Programming languages (Electronic computers)
Found in 5 Collections and/or Records:
The IBM Technical History Project was begun in 1980 following the suggestion that books be written about IBM's technical history. The books that were subsequently written were based, in part, on 361 oral history interviews. This collection contains the interviews bound in eight volumes.
Research notes, correspondence, press clippings, prototypes, manuals, publications, and patents document work on computer architecture and programming languages at RCA and Komputer Pastimes.
Photographs and cassette tapes document circuitry, computers and consoles for RCA computers and games created by Weisbecker's company, Komputer Pastimes.
Peter Eisenhower Packard (1948-2017) spent his career in information technology at Bell Laboratories, SIAC, Bessemer Trust, and Sperry-UNIVAC. The Sperry Corporation was an electronics company, and the UNIVAC Division manufactured the first commercial digital computer. This collection consists of nine technical programming and operators' manuals for UNIVAC systems, which date from 1962 to 1969.
Documents in this series trace the technological history of electronic data processing at Sperry Rand From the 1950s to the mid 1970s, as they describe the development of five generations of computers. The archive traces the evolving relationship between hardware and software. It shows that the earliest programs for the ENIAC were done in a machine language that mirrored the physical construction of the computer. With the introduction of stored programs, full computer languages such as COBOL were developed. The records document the development of the UNIVAC algebraic short language code by Grace Hopper in the early 1950s. Software publications files trace innovations in UNIVAC software from 1958 to 1970 and show how software engineers sought to maximize hardware potential.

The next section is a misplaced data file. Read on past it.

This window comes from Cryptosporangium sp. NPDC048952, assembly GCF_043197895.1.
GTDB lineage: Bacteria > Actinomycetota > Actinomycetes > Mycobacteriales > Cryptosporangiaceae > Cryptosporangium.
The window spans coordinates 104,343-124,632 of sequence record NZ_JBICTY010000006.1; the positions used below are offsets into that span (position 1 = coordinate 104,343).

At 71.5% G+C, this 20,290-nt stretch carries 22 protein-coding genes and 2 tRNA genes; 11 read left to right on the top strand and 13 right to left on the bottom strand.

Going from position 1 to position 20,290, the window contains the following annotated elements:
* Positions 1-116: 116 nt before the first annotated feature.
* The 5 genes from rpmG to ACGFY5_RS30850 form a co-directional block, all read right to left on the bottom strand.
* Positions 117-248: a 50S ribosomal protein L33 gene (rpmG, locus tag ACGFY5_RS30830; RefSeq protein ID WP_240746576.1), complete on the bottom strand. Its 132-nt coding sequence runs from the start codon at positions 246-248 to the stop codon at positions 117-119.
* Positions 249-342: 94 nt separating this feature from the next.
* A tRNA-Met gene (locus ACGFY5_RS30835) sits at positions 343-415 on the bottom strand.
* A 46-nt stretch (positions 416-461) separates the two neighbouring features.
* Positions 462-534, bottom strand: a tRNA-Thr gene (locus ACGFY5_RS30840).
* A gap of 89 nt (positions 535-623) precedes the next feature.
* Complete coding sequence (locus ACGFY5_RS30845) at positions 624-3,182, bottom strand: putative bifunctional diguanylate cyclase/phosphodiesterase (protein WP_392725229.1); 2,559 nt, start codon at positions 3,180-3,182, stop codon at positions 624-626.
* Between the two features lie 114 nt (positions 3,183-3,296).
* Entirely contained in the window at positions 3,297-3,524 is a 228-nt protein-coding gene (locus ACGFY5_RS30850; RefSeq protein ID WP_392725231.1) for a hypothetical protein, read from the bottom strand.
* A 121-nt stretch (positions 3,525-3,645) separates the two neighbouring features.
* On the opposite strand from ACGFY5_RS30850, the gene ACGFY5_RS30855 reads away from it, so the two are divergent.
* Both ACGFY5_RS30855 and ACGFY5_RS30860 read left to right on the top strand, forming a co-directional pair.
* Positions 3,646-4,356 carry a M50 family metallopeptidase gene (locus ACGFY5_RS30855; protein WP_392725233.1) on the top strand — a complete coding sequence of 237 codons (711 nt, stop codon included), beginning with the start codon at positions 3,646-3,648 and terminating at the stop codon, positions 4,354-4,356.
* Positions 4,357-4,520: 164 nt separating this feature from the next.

UNITE, Inc. stands for Unisys Information Technology Exchange, a not-for-profit corporation, where members share information about Unisys and the use and development of information technology. The predescessor, UNIVAC Scientific Exchange (USE) was formed in 1955, consisting of UNIVAC 1103A computer users (Boeing Airplane Company, Holloman Air Force Base, Lockheed Missile Systems Division and Ramo-Woolridge Corporation) and Sperry-UNIVAC representatives. Their records document the evolving relationship between USE, Inc. and Sperry-UNIVAC including the history of software development through problem issues reported and improvements, response to user demands, and customer expectations.